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Cultural Competence

Hewitt Mediations is Culturally Competent

“To be culturally competent is to be knowledgeable about cultures other than the dominant American (generally white, middle-class) culture and to use the knowledge in ways that serve mediation clients.” ---Lisa P. Gaynier, writing in Alternative Resolutions, Fall, 2006, publication of State Bar of Texas, ADR Section.

Mediator, Joe B. Hewitt is culturally competent.joeHat

            He has traveled the length and breadth of Mexico, by train, bus, plane, and personal car, often staying in the homes of Mexican families, from humble casitas of adobe ten miles from the nearest road in Tamaulipas to modern, middle-class homes in Guadalajara. He has eaten tamales of pigs feet, red with chilies and wrapped in banana leaves in Vera Cruz, danced in the street during New Year’s fiesta in the shrimp fishing town of Alvarado on the Bay of Campeche, and climbed the Mayan pyramids of Yucatan, Quintana Roo, and Belize. He has driven the length of Baja California, sailed across the Gulf of California to the mainland and had Chinese food in Mexicali.

            Hewitt has traveled the width of Canada by train and car, and made many visits to Quebec and Ontario. He has visited Vancouver Island on two occasions, and toured Alaska by train and bus. He has walked from the end of the last road on Oahu to the west end of the island and watched giant albatross birds nesting and tending their young. He has eaten pineapple at the Dole factory in Honolulu, drove every road on the island, and drank Kona Coffee on the big island where it’s grown.

            Hewitt has been the guest in many homes in England, and has traveled Britain by train and car, driving 3,000 miles (on the left side of the road) throughout England, Scotland, and Wales.

            He has visited Russia three times, sometimes staying in apartments with Russian friends, eating many different kinds of borsht, and learning of the people’s hopes and dreams. On one occasion Hewitt went to Muravlenko, an oilfield city in Siberia, built on 600 feet deep permafrost, at 64 degrees north latitude. For twelve days he stayed in an apartment with a Ukrainian family, and spoke at a church and four schools, and visited in the homes of many Russian families. He was stranded twice in Siberia, once because of the weather, and once because the Aeroflot plane he flew in on broke down and couldn’t fly out. He made arrangements on another airline. When that plane was ready to take off, he watched a jet engine mounted on a flatbed truck blast ice off the runway.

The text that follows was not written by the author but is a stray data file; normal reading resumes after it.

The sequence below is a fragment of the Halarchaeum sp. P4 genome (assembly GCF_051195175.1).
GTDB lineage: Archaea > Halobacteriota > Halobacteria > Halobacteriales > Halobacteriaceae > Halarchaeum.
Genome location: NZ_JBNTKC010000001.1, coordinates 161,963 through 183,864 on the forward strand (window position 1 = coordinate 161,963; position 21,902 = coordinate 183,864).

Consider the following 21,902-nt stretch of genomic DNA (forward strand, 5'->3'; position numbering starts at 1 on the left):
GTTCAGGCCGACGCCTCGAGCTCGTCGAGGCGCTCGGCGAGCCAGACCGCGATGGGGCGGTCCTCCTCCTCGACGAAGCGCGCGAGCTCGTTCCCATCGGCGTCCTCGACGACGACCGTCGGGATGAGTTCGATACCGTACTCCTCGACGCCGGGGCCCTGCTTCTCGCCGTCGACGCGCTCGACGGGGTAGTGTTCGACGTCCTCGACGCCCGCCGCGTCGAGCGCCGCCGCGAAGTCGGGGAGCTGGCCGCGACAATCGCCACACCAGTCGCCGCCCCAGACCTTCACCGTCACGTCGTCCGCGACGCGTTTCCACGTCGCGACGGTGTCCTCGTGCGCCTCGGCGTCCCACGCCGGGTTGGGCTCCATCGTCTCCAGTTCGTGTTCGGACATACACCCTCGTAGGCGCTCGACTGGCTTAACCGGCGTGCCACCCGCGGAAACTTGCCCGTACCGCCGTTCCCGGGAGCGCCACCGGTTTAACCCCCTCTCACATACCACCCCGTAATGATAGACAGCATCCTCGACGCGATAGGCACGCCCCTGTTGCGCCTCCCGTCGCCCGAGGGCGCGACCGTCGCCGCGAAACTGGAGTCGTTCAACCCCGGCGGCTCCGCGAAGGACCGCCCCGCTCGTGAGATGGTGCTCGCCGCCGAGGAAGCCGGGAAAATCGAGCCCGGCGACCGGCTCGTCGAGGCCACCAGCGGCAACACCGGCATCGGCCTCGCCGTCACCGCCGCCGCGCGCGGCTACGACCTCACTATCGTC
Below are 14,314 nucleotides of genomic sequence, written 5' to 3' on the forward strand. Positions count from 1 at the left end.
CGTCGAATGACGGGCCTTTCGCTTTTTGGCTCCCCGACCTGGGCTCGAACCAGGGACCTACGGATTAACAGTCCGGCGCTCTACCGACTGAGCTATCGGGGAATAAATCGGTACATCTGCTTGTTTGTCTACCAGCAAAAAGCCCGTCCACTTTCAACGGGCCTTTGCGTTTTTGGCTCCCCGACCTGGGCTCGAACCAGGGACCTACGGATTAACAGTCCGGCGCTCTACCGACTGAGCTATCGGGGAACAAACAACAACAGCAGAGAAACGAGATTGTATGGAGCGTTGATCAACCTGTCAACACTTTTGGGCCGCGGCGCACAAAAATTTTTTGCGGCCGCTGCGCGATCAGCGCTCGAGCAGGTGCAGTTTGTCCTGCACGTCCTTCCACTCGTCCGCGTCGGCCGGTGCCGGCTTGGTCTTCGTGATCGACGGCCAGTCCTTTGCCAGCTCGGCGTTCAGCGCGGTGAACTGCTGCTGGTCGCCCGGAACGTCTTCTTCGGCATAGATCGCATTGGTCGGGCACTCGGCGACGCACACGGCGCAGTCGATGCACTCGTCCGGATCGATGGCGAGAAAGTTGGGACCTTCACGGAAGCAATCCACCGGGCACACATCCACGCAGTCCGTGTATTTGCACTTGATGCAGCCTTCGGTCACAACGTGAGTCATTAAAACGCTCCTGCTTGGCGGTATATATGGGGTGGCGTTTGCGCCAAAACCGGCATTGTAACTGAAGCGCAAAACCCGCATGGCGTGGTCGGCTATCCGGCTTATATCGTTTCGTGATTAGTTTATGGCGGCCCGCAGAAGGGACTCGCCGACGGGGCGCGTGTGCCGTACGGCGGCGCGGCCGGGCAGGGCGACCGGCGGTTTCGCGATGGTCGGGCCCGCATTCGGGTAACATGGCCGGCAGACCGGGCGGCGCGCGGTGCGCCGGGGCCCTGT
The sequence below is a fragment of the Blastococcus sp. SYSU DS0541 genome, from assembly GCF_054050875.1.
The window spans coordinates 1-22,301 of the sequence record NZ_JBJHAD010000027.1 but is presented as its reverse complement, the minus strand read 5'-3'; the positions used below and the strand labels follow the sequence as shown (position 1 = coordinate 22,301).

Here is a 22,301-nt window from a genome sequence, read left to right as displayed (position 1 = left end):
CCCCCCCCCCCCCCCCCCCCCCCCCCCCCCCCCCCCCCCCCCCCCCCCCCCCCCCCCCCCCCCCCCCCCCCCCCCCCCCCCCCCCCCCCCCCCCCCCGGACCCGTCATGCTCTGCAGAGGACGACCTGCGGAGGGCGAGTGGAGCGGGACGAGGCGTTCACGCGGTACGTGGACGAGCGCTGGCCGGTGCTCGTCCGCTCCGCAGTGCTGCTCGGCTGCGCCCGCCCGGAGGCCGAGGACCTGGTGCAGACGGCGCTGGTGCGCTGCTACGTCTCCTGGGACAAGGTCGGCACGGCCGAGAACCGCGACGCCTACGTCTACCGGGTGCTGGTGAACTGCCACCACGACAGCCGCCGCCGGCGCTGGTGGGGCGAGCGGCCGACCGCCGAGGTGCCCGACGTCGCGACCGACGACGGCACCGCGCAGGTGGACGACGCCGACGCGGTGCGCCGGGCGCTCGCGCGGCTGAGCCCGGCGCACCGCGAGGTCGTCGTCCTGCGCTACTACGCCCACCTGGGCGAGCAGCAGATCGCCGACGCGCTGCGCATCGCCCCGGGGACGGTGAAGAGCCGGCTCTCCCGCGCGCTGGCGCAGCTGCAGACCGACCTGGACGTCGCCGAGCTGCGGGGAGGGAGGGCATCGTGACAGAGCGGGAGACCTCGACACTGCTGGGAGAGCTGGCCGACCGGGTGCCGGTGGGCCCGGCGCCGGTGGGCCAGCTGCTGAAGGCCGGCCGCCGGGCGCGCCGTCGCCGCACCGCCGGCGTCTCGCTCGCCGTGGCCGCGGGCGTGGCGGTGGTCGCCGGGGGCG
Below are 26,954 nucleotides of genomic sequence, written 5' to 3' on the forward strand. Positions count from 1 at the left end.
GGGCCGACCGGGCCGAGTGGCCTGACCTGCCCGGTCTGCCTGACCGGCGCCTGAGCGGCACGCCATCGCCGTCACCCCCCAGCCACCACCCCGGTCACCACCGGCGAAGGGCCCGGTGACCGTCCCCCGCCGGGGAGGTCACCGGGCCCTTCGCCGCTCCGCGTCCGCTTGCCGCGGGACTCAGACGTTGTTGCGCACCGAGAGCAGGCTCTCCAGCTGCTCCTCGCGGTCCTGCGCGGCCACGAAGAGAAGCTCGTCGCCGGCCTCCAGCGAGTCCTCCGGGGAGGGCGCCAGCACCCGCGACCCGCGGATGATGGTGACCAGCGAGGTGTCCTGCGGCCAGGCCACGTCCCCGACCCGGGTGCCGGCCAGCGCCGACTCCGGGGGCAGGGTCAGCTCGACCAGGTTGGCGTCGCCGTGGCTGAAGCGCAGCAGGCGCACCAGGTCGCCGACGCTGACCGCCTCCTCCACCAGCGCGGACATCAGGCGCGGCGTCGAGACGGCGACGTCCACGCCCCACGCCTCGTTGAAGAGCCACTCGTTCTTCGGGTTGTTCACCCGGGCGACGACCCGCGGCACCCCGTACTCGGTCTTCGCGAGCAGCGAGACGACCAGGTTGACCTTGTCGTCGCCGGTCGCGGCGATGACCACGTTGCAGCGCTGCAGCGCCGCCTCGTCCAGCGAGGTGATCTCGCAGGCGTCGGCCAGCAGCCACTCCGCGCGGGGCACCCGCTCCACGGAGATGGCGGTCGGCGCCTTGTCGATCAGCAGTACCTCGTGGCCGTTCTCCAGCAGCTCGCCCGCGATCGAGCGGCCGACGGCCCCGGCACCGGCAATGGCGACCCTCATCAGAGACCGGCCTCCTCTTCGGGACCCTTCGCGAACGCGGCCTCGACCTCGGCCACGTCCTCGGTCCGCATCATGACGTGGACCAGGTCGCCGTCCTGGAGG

Hewitt has toured Israel twice, sailing across the Sea of Galilee, walking the narrow streets of old Jerusalem, and surveying the Dead Sea from the heights of Masada where 900 Jewish Zealots committed suicide in 73 AD rather than surrender to the Romans.

            When gold was $35 an ounce, Hewitt bought his wife a 22 caret gold ring in Turkey, diamonds in Haifa, Israel, and custom-made rings on the Isle of Rhodes. He drove through the streets of Beirut, Lebanon, and walked barefoot on Persian carpets several layers thick in a 1300-year-old mosque in Damascus, Syria. Noticing the streets of Damascus crowded with men, but few women, he asked a passer-by, “Where are all the women?” The man answered, “At home, where they belong.”  Hewitt climbed the Acropolis in Athens and stood on Mars Hill where the Apostle Paul had addressed the court.